The other factor is shipping charges. By ordering an extra coin, I understand that I will be paying to return that additional coin. The cost to return the coin is typically around $6 via priority USPS with shipping confirmation. I view this $6 as a quality premium that I have to pay to get what the Mint should have sent me in the first place. What really ticked me off was paying this fee twice (or more) when I received consecutive blemished coins. My point is that the Mint has brought their restocking fee issue upon themselves, yet they want to pass those charges back onto the customer. Again, it becomes much cheaper to just purchase graded coins with OGP from the dealers (and crack them out if needs be).

    As for the two 5oz Chaco coins I opened last night with the intent of returning one, the first coin appeared to be fine (the keeper) and the second coin looked like it had a small tea stain (hopefully not really tea 😉 ) in the middle of the reverse field. My guess is that the Mint will continue to send the “stained” coin back out to customers with the hope that someone will just hold onto it. If not, their alternative plan is to make their money back with a “10% restocking fee.” Either way, the consumer loses…

  18. Jus-a-coin-luvr says

    On 9-11, I hope that people find a way to never forget that day and that coin should have been a sell-out already IMO. I bought both the 9-11 Medals the day they were available to us. I have several 9-11 commemorative items and still have that photo of our aircraft carrier with “Payback is a Bitch” on my wall in my office. I know that others may not feel that way and we went through a lot as a country to bring that “payback”. But a reckoning did come to those that designed that terrible attack and it was “a bitch”. Just wanted to say to all our New York friends, there are still people out here that will “Always Remember” the sacrifice and heroism of Americans (military and civilian).

  19. stephen m. says

    Joe, $6 fee for mailing? That only stimulates the shipping economy. A 10% restocking fee charged to the customer by the mint will equal to a job for someone. Sad days indeed for the collector. Gas, groceries and now a job for someone? My buying power for coins is shrinking. Plus i will get bit again on the proof silver eagle if the price is lowered since I have a subscription. I would have to check but if i recall last year was the same scenerio for the proof silver eagle. Maybe the Mint wants us to deal with the TPG”s and is the mint pushing us that way?

  20. Jus-a-coin-luvr says

    “Always Remember” or “Never Forget”, I don’t see a significant difference in the terms base meanings. For me, the coin did not have to “wow” me as a collectable. It was the thought of it and that part of the proceeds went to the 9-11 Memorial that motivated my purchase.

  21. Jus-a-coin-luvr says

    Before the “can is opened” (whatever that means), please understand that I mean no offense to anyone. I’m just an American who still has very strong feelings about 9-11. Please don’t take that as my wanting to debate anyone about it, the 9-11 Medal, etc. No worries, because I won’t engage in a battle over the topic, our fight is not among ourselves.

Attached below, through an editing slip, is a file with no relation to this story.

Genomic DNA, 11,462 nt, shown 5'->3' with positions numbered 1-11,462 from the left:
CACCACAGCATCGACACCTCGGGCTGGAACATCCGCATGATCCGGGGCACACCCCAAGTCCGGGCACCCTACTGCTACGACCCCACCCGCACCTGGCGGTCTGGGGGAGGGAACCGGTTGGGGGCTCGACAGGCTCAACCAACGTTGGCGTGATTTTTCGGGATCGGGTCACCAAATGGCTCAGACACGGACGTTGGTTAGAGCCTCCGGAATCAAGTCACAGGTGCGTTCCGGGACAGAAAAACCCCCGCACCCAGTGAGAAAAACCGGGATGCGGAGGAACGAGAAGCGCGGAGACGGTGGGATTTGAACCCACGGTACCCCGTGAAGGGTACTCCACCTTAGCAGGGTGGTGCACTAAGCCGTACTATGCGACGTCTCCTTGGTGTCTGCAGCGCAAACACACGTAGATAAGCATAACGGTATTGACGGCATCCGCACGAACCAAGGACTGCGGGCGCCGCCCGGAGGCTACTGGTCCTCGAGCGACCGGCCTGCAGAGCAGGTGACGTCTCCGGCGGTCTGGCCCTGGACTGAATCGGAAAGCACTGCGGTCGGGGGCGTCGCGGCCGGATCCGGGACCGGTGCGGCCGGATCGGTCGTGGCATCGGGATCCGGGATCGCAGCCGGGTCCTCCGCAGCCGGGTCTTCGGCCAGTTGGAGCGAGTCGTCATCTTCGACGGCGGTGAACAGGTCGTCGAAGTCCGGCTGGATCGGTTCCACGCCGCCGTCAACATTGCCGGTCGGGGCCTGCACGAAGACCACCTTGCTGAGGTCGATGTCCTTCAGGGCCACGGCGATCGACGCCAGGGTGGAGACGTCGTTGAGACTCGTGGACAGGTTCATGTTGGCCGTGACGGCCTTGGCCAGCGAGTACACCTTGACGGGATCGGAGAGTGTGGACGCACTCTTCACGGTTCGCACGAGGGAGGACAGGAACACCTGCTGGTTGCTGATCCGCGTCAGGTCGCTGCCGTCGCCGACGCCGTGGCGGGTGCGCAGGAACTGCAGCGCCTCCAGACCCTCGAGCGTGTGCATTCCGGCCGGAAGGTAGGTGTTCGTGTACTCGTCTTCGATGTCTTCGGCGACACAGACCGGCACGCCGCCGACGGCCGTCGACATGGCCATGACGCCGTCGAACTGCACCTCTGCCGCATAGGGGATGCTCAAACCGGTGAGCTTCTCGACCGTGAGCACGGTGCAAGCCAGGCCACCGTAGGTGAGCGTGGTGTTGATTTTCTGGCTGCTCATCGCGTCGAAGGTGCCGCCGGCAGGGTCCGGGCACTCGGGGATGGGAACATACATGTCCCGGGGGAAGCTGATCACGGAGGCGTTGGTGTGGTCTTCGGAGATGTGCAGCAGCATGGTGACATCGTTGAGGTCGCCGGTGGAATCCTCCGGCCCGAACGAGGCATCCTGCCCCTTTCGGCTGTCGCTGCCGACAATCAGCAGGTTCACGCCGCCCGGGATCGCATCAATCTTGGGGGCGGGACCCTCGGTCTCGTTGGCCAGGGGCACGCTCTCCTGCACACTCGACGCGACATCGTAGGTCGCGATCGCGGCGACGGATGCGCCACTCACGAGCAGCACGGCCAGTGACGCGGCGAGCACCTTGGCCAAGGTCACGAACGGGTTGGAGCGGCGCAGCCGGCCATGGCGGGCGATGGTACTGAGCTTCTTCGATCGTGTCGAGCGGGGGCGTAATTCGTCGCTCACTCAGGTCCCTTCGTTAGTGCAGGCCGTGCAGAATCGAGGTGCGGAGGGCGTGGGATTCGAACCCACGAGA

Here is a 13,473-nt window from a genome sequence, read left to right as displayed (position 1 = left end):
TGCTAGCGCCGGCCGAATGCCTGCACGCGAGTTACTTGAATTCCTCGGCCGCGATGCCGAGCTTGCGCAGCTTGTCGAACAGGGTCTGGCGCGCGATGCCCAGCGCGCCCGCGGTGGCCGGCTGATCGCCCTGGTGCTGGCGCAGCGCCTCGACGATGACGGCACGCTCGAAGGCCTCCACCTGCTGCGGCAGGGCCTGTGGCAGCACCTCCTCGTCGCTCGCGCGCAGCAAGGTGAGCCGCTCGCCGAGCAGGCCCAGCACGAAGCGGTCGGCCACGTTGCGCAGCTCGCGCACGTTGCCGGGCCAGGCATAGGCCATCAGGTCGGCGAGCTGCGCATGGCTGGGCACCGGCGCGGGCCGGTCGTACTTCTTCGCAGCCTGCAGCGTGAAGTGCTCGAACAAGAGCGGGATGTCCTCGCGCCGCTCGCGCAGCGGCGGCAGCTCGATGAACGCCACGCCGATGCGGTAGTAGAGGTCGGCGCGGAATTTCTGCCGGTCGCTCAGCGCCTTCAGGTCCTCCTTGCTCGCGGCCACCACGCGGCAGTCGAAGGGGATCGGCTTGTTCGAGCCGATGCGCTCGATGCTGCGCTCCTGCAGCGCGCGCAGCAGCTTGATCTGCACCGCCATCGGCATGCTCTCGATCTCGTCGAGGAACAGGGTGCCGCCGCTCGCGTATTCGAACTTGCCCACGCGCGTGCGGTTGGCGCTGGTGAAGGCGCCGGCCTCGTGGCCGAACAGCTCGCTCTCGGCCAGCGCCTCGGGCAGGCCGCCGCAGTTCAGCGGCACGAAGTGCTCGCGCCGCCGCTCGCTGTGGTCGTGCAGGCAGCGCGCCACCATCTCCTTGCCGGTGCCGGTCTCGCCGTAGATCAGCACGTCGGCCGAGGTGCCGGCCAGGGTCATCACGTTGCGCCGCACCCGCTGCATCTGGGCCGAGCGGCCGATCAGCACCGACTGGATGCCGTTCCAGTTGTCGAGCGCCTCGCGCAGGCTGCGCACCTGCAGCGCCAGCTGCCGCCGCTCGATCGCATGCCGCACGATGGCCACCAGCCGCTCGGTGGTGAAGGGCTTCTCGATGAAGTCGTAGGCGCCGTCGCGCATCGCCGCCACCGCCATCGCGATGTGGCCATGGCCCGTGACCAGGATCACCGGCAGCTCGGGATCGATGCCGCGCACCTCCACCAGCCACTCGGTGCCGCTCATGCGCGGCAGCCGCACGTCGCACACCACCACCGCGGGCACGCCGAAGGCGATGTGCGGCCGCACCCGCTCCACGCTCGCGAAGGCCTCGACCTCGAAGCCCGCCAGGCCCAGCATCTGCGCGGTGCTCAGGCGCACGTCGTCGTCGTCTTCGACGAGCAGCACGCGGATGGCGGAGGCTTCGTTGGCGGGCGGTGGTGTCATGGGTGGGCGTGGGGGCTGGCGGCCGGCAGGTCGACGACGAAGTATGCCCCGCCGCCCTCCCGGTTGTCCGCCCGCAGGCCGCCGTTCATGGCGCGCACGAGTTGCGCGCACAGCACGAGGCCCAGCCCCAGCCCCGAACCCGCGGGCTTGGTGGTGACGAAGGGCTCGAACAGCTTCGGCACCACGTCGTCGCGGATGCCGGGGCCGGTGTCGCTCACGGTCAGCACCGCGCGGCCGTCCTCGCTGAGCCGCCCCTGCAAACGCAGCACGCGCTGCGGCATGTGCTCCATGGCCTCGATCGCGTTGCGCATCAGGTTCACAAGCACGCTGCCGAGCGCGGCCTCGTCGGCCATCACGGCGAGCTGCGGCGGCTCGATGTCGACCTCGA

22. joe says

    I also purchased as set of 9-11 commemoratives. I thought the design was fine, although I do like the idea of a fireman on the obverse.

    Maybe it’s a gimmick, but I purchased a couple of the PCGS-graded 2001 ASE coins that were “in the building” when it collapsed. The thought being that I would give them to my kids when they are old enough to appreciate them. To me, those (assuming they are legit, which I do based on PCGS’s reputation) are truly a part of history and will help my kids to remember as much or more than anything else I can think of. Hopefully not too morbid, but the ability to hold history in your hands makes it more “real” in a sense.

  23. Jus-a-coin-luvr says

    One other thought on the 9-11 type coins, there are some Silver Rounds available for just a little over Spot at Apmex. These Rounds capture a bit more of what happened and do include things like Police, Fire & Rescue teams, the Pentagon and Twin Towers remembrance. I agree with you Joe about leaving something behind to help our children and grandchildren remember.

  24. Shutter says

    Getting back to inexplicable Mint decisions, has anyone else noticed the story about the Mint putting the breaks on development of the upgraded ordering system? Supposedly, they decided that the ordering process for 75th Anniversary set was a huge success. They decided to do what any enterprise does when experiencing a success, apparently. They hired consultants to do a study.

    Speaking of QC issues, I have not personally experienced the kinds of problems with coins that others describe. I suppose, some of that can be put down to extra sensitivity to normal minute flaws that all coins can have. However, I have experienced issues that while minor and easily correctable, can not be deemed normal at all. Example include missing CoA, missing sleeve for ATB coins, and the latest missing replica dog tag from 1 of 2 DoF sets. I can understand a dog tag that got ripped off, I can understand no dog tag at all, but how do you ship 2 sets where one has the tag and one doesn’t without noticing that there may be an issue? Fortunately most of my problems are easily correctable without a return. Funny thing, when they ship a low value replacement item like a dog tag or CoA, they still use UPS signature required.

  25. Don says

    As nice as the 9-11 medal seems to be, as illustrated on the Mint website, it is just that–a medal. Although the metal has precious metal value, it does not have numismatic value. It’s too bad that the mint did not issue this as a commemorative coin for the added numismatic value. I’m sure the mintage would have been much higher.